I feel like there’s a stigma attached to visiting the same place more than once.
Perhaps that’s just in the world of travel blogging, or it may even be something I’ve fabricated myself, but what with all these ’50 places to see before you die/turn 30′ lists, there seems to be a pressure to tick it all off in some sort of mad panic. Revisiting somewhere is purely time-wasting.
I mean, don’t get me wrong, I’m unlikely to go back to the same city year in year out, stay in the same hostel and retrace my exact footsteps, but some locations demand more than one weekend of your life. Maybe you didn’t factor in enough time, or you didn’t realise quite how much you’d love it. What if you returned home, inspired by your visit, read up on the history and culture, and need to return back with new eyes, with the background of all that you’ve learned. This has definitely happened to me before. I’ve been to Stockholm three times, had visited Berlin three times before I moved here, and every time I visit London I find something new to do and see. In fact, a number of things on my to-visit list are places I’ve visited before. Sure, I hope to see plenty of new places in 2015, but if time and money are on my side I will more than happily re-explore the following. And I will not be ashamed one little bit!
This is part one, Thassos and Copenhagen – parts two and three coming soon!
If I were to choose a beach holiday destination, Greece would win every time. With beautiful weather, relaxed and friendly locals, feta cheese, and a perfectly rugged coastline (think Mamma Mia), the Greek islands are by far the best I’ve visited in Europe. Having been to Corfu a couple of times with friends, as well as Zakynthos, my favourite by far is Thassos. Situated in the Aegean Sea, as opposed to the Ionian like the others, Thassos is authentically Greek, famed for its honey; there are tourists, sure, but no party resorts, and plenty of locals too. It also differs from many other Greek islands geographically; it’s round, without many bays or peninsulas, and its terrain is mountainous, with a 1,200m high peak in the centre. The towns are pretty much exclusively along the coast. The airport that serves it is on the mainland, so it’s not as accessible as its Ionian counterparts either, though a short boat ride on a hot summer day is nothing to complain about.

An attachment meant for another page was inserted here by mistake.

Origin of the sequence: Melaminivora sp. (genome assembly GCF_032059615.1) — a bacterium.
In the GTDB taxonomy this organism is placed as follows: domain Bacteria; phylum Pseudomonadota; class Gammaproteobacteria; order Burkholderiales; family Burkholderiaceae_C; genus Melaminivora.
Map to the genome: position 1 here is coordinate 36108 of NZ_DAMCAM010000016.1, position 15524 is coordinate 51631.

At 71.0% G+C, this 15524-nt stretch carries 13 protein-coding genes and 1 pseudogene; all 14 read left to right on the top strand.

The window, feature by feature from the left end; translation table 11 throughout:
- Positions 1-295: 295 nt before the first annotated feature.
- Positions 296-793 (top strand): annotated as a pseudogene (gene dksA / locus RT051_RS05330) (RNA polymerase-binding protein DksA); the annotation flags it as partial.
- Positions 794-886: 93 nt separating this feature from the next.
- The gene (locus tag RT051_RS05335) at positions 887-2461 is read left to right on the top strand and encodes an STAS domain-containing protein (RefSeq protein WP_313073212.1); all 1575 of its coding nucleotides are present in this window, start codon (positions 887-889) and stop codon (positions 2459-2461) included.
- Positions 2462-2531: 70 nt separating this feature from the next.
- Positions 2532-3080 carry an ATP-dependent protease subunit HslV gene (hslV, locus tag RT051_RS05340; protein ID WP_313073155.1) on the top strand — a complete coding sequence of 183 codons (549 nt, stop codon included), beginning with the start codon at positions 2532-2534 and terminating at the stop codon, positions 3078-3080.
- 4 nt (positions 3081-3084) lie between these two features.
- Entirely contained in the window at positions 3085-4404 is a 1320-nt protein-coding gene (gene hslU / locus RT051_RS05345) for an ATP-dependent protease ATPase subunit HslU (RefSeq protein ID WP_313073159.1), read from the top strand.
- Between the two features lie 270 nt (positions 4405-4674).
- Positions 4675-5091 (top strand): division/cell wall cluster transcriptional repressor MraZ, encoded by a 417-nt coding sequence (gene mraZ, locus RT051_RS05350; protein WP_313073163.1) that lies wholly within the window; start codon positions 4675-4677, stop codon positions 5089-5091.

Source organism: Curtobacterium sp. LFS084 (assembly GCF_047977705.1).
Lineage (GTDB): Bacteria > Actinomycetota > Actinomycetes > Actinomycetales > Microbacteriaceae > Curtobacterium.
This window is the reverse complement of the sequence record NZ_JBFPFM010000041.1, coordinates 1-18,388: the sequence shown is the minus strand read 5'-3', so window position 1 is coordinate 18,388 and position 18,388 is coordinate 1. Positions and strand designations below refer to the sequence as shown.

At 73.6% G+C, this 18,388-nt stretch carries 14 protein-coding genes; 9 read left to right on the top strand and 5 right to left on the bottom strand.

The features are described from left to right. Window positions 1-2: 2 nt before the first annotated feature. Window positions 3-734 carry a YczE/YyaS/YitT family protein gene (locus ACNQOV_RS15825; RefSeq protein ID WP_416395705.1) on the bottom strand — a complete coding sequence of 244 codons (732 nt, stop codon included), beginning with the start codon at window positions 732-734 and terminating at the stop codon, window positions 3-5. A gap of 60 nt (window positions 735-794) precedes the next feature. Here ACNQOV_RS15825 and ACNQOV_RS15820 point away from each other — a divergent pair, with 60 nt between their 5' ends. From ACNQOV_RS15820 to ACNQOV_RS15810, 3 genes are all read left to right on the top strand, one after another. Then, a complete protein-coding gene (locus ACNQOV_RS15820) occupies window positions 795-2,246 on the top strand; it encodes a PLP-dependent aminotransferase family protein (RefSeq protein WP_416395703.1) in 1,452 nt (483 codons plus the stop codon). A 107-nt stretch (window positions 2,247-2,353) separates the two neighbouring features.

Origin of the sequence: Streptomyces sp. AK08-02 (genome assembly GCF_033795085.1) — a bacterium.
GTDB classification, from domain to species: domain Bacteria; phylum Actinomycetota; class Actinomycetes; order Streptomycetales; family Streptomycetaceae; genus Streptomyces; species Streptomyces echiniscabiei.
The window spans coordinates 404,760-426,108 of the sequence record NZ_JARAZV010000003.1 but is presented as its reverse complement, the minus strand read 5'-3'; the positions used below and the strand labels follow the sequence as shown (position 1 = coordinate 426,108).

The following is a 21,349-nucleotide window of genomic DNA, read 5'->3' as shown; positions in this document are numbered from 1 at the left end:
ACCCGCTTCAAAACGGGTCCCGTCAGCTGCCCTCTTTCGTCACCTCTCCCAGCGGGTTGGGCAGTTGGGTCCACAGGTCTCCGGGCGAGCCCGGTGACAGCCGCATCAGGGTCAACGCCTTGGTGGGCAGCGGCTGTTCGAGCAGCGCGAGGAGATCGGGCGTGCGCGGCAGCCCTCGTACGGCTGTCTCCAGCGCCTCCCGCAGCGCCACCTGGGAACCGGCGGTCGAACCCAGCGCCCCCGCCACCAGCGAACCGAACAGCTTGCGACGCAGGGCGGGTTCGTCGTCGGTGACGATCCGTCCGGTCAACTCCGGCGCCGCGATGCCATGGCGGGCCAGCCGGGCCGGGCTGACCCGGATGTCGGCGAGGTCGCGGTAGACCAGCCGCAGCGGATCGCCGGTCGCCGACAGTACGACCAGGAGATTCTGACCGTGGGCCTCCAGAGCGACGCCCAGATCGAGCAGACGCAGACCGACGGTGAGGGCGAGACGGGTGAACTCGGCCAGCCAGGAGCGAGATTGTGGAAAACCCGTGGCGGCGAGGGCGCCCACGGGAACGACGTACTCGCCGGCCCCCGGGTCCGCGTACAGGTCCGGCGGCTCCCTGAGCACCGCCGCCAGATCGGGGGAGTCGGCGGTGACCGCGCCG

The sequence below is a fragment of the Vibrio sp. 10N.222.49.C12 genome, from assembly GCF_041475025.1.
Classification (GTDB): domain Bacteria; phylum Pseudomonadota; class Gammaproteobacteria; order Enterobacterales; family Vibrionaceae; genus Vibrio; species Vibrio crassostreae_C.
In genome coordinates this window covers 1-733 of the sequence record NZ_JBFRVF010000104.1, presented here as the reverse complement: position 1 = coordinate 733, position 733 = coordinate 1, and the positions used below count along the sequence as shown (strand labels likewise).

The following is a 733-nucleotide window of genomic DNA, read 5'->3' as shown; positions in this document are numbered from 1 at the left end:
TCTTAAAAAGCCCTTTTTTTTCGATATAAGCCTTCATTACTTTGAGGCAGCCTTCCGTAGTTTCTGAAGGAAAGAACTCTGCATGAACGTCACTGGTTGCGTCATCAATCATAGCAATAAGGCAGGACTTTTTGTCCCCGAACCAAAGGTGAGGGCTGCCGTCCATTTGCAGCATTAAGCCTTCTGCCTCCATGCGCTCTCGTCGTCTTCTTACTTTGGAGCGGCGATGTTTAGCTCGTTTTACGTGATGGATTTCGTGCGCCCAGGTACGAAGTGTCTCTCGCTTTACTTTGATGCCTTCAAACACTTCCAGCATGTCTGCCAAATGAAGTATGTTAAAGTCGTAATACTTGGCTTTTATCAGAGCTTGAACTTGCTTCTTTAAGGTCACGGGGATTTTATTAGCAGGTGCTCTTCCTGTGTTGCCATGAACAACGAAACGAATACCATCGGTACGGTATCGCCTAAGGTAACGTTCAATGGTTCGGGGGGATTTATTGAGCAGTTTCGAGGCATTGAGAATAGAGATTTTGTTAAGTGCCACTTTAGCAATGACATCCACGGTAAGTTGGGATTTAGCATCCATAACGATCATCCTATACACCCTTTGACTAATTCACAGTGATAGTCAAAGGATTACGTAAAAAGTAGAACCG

Staying in Potos, a town in the south, we found everything we wanted within walking distance; beaches, bars and restaurants, rocky footpaths and the harbour. Since my family are pretty active, we rented bikes and walked along the coast, also taking a boat trip out to some of the less accessible beaches and swimming a little further off shore.
Visited: August 2011
Have I mentioned that Stockholm and Berlin are two of my favourite cities? Yes, perhaps I have. The first is ‘the capital of Scandinavia’ and a water-y city, spread across a number of islands on the edge of the Baltic Sea, with buildings dating from the 13th century and a royal family among its residents. The second, my home of three months, is a metropolitical playground for adults, a city of sin with a shaky past. In many ways, Copenhagen fits perfectly between the two.
There’s no doubt that it’s a Scandinavian city – the brightly coloured townhouses at Nyhavn reflect those at Gamla Stan, Stockholm perfectly, and it too has a close relationship with the Baltic Sea. However, it has a more relaxed approach to alcohol and marijuana and seems to have a far younger crowd, with almost 100,000 students. On my European road trip in the summer of 2013, Copenhagen was one of my favourite destinations. The weather was on my side, that’s for sure, and I stayed in a fabulous hostel (see link below) but renting a bike and cycling along the waterfront was a true highlight of my trip.
What do you think about going back to see somewhere for a second time?